was at a different height as the hole previously observed. After removing the bracket, we could see the penetration through the clad had a diameter of 8 to 10 mm. We removed to clad in that area by grinding and found a hole of 25 by 20 mm into the carbon steel. When we had grinded the corroded section clean from the inside, the remaining wall thickness was only 1.8 mm. The leakage and full penetration might have happened just a few days or weeks later. We ordered the nondestructive testing (NDT) department to perform a full thickness measurement from the outside for the complete carbon steel with the priority of the level of the brackets. The affected area was soon repaired properly.

Figure 3, 4, 5

Case Study Three

Material selection issue: Customer decided to place a cylindrical sleeve at the inside of the cladded vessel.
The original clad plate seriously corroded under the brackets and at several weld-seams. The company was advised to cover the original cladded pressure vessel with a clad-sleeve at the inside. The 3 mm cylindrical sleeve was welded at the topside and at the lower side. This vessel should be a learning moment for all. Please understand that the brackets are not connected directly to the sleeve, but at the distance of 20 above the sleeve. Looking at Figure 5, we see the enormous stress which was transferred into the sleeve. At the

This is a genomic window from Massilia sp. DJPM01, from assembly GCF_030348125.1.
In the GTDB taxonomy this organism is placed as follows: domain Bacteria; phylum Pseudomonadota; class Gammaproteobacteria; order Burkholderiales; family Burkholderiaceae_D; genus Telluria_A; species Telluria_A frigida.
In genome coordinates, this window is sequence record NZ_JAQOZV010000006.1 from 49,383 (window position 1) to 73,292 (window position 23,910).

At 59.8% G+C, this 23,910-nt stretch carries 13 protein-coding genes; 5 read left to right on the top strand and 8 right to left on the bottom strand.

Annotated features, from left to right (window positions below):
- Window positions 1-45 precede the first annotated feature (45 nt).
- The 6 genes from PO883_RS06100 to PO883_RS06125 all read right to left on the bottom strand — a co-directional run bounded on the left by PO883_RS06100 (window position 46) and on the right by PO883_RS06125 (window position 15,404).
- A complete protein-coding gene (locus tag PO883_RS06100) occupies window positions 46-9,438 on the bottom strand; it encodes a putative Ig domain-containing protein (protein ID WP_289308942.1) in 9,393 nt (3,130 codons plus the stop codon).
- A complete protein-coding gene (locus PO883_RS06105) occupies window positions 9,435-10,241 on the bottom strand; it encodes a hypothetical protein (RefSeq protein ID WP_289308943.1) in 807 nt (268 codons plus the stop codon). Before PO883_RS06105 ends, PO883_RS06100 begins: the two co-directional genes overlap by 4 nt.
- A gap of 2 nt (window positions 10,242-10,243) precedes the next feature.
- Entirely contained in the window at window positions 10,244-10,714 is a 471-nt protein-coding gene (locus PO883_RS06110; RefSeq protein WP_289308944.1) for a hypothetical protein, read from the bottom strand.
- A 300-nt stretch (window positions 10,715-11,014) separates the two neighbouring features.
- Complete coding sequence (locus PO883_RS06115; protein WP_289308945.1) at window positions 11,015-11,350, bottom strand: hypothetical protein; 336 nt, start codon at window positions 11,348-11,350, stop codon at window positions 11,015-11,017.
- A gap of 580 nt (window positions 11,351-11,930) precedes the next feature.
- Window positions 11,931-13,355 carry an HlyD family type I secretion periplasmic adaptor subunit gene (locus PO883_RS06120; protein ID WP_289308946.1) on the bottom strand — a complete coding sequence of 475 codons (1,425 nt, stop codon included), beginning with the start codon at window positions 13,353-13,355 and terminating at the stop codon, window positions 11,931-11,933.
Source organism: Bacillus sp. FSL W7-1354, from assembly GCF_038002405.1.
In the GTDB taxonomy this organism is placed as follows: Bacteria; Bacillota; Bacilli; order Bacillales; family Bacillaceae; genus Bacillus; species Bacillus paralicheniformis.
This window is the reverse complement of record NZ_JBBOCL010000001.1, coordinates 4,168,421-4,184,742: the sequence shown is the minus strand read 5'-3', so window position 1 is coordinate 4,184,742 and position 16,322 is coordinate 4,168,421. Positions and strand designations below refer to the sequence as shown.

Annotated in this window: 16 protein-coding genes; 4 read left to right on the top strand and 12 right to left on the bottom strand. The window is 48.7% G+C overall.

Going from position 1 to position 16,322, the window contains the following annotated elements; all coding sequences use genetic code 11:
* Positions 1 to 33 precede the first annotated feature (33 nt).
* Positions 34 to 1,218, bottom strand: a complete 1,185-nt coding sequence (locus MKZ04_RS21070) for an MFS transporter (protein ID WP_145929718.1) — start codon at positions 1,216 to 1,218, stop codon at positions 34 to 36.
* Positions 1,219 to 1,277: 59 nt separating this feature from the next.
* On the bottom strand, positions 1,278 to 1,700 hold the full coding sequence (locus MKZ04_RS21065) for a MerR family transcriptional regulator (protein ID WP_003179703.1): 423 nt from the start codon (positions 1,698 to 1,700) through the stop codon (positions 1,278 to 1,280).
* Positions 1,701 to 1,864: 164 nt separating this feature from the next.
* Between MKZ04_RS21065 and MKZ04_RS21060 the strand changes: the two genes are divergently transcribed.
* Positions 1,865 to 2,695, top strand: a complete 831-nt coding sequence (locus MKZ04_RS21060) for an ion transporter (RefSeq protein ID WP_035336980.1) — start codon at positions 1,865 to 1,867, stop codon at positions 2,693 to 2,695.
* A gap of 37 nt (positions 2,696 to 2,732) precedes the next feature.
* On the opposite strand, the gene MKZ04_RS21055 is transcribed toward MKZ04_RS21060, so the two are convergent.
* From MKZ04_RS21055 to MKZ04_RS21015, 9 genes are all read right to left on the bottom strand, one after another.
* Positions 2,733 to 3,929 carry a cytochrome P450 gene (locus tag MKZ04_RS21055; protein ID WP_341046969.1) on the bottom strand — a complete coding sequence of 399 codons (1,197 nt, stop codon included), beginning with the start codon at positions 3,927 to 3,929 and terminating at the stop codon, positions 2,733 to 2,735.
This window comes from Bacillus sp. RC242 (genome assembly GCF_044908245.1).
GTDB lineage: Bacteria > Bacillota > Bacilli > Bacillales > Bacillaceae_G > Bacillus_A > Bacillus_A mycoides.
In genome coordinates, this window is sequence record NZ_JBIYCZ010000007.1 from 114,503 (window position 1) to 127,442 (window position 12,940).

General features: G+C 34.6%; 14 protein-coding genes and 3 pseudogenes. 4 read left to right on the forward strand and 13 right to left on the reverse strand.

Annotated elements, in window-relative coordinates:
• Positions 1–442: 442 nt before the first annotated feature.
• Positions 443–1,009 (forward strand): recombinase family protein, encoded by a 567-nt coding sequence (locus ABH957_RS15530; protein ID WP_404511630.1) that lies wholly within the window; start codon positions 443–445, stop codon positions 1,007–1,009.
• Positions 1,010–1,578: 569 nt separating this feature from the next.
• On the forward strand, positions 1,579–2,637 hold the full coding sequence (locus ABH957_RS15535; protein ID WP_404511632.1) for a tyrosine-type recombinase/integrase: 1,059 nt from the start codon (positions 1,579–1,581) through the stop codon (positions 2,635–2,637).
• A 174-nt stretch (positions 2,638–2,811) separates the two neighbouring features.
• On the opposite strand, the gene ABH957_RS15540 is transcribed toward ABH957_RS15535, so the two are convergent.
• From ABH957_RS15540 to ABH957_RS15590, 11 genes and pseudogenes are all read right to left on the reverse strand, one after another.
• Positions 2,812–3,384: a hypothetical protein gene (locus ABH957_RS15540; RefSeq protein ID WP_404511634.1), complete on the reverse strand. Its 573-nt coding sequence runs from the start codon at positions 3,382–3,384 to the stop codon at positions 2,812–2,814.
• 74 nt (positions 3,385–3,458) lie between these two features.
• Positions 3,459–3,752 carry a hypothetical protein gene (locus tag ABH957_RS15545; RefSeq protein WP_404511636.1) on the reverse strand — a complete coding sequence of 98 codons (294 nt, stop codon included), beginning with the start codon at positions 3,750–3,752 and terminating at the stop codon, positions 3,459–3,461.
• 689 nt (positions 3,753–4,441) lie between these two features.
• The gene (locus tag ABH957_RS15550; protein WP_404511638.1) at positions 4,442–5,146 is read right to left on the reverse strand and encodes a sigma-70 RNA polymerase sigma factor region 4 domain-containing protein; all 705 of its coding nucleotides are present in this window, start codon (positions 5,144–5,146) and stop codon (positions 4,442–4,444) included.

hole, the 3 mm clad corroded to zero with knife-sharp edges. Also, it was determined the acids flowing down from the top of the bracket added to the problem. Since the vessel was cleaned at the inside before the inspection, it was not possible to measure any acid concentration. We advised designing the brackets longer
in order to bring the local stresses down, but the sleeve was still loaded by stresses and corroding, and even created holes.

We suspected that the moment the sleeve was penetrated in any position, it caused a pressurized swirling acid-gas-stream at the backside of the sleeve (between the sleeve and the original clad) with the effect that the sleeve had corroded on both sides. It also created erosion between the clad layers through friction between the layers and a hammering-effect of the clad sleeve on the original clad. In conclusion, we found it not advisable to use a clad sleeve for this application.

Figure 6

About the Author

Raymond Cordewener graduated as Mechanical Engineer and fulfilled many technical and managerial functions with several companies. He has a solid materials & metallurgical knowledge and experience in the fields of forming, forging & casting and (multi-layer)-welding of dis(similar) materials and clad materials. He has performed a lot of R&D. Raymond started his management & consultancy company in 2005. Consultancy in: heat treatment, metallurgy, cold and hot forming, forging and (overlay) welding of materials. CNC-recording & playback, including workmanship, of production-machines is a recent development. Management in: QA, productivity- /quality improvement in industries. Raymond also acts as project QA/QC/QE/QM. Raymond is member of the steering committees: SSW and DSS. He is driven to transfer knowledge by giving trainings/ workshops/ masterclasses in his fields of expertise.